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Tectonic evolution of the South Atlantic passive continental margin based on onshore structural data.

Principal Investigators: Dr. Daniel Köhn, Prof. Dr. Ulrich A. Glasmacher, Prof. Dr. Cees Passchier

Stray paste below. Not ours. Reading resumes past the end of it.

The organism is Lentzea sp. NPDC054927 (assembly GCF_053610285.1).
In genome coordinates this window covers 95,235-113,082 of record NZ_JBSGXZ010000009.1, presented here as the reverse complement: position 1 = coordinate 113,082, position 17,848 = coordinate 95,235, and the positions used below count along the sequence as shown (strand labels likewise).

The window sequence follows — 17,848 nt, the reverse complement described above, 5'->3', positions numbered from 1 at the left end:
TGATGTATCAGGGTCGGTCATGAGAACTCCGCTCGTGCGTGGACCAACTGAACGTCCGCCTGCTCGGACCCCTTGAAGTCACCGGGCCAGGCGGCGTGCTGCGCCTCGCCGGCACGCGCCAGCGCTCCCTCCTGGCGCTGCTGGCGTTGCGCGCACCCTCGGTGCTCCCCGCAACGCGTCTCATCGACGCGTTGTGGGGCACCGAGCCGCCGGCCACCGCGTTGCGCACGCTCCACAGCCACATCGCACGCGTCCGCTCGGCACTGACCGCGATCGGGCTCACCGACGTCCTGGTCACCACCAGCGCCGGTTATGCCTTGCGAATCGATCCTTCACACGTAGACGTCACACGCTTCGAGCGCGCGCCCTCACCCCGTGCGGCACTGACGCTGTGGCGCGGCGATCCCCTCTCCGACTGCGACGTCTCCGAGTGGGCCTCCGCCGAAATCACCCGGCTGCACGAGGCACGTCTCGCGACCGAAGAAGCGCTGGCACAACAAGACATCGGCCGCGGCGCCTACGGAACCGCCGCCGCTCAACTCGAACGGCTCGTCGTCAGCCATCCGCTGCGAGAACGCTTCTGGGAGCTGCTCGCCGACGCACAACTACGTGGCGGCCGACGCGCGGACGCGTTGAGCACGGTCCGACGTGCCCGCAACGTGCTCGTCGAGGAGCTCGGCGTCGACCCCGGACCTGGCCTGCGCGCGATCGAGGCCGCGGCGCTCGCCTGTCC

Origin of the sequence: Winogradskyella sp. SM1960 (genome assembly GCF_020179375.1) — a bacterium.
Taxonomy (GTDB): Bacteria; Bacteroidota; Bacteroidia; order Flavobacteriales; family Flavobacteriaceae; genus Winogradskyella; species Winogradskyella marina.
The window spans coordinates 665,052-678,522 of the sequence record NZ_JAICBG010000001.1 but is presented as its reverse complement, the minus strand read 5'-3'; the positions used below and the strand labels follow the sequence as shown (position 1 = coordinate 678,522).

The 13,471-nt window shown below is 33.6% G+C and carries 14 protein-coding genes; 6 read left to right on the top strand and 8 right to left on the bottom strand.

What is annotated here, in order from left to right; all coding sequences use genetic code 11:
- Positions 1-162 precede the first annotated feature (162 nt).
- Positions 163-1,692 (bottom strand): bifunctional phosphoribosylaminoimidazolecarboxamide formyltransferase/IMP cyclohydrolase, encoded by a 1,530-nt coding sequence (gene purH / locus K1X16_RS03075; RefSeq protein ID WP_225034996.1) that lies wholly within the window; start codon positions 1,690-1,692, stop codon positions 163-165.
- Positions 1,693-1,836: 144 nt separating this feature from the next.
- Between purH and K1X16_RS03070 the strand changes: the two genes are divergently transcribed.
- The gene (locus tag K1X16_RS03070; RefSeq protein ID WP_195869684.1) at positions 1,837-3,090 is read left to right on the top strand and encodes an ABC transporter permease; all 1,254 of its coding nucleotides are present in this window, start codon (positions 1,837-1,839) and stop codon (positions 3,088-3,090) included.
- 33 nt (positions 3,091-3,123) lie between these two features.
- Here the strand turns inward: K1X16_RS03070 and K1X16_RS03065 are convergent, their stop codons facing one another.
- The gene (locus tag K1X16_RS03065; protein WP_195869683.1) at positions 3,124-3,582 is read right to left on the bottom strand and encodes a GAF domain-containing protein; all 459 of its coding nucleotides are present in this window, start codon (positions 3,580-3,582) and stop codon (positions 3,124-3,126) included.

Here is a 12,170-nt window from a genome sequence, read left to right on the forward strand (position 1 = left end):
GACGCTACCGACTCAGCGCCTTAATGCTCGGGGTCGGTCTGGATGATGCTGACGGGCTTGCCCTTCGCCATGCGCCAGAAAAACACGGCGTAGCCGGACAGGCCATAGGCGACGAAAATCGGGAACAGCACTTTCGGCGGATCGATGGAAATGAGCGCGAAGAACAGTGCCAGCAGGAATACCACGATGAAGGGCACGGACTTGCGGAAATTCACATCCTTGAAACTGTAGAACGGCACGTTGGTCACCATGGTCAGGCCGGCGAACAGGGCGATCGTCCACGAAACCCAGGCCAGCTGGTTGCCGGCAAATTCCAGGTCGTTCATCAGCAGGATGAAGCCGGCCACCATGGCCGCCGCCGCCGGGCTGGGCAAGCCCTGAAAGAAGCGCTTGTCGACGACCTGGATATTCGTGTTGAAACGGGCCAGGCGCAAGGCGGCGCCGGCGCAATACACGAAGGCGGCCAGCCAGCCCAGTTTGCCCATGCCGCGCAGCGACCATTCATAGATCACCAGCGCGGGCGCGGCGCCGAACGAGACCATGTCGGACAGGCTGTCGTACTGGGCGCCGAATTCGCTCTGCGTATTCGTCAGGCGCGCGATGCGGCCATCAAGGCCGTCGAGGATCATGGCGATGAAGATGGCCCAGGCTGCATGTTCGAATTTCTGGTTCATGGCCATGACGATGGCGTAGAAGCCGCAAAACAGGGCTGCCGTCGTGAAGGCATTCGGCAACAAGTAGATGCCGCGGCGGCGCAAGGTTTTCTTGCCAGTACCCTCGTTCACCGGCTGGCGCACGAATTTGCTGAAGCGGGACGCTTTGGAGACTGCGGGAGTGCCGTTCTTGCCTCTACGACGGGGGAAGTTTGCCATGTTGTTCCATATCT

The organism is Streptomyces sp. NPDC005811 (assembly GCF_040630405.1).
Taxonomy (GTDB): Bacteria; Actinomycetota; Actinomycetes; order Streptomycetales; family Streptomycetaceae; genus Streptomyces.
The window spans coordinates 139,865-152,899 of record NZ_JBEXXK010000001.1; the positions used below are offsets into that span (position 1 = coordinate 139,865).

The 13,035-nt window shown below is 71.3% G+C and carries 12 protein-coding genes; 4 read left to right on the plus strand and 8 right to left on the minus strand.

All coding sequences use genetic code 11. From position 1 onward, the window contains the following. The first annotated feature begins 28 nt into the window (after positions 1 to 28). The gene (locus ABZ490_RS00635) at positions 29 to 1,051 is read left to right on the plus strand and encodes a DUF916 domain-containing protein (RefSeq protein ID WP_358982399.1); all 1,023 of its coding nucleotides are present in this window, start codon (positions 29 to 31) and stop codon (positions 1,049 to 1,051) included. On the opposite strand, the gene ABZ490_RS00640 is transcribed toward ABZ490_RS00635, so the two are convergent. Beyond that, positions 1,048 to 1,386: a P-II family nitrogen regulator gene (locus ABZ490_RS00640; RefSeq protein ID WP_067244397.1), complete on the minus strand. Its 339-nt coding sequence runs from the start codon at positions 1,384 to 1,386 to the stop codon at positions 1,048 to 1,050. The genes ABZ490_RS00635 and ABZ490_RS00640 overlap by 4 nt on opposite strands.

KöhnIIThis work will deal with the opening of the South Atlantic and the tectonic development of its margins with special emphasis on the Parána LIP’s (Large Igneous Province) in Brazil and the Etendeka LIP’s in Namibia. We will study the effects of deep-seated mantle processes, far-field plate stresses and local margin dynamics on the passive margin. Our first hypothesis is that the margins on both sides of the South Atlantic experienced a very different development following LIP extrusion, since hot-spot activities on both margins vary and the Brazilian margin is influenced by the Andean orogeny (being currently under compression in an E-W direction). Our second hypothesis states that the passive continental margin is segmented onshore along the large Florianopolis/Rio Grande Fracture Zone and associated faults and experiences different block movements through time. The second hypothesis is based on new thermochronologic data assembled in the first SAMPLE phase, which shows margin segmentation. Our third hypothesis is that reactivation of basement faults plays an important role in the margin dynamics. The Parána and Etendeka LIP’S and their contact to the basement rocks are an ideal archive of the post-rift development of the margin. Detailed field-work on reactivation of basement faults will be followed by a fault slip analysis in order to determine local paleo-stress states (directions of principal stresses and relative ratios of differential stresses). We will use a new powerful method (SVS-method, Sippel et al. 2009) that allows us to separate different stress states and test them thoroughly. Finally we will try to fit the determined stress states in time frames using relative fault intersections, fault dyke relations where we will date important volcanics and thermochronological data from the accompanying project. We aim to produce a new tectonicthermochronologic model of the dynamics of the South Atlantic margins, their differences and segmentation. Our work tackles important SAMPLE questions, will be compared and adjusted to offshore studies and builds an ideal basis for large-scale numerical models.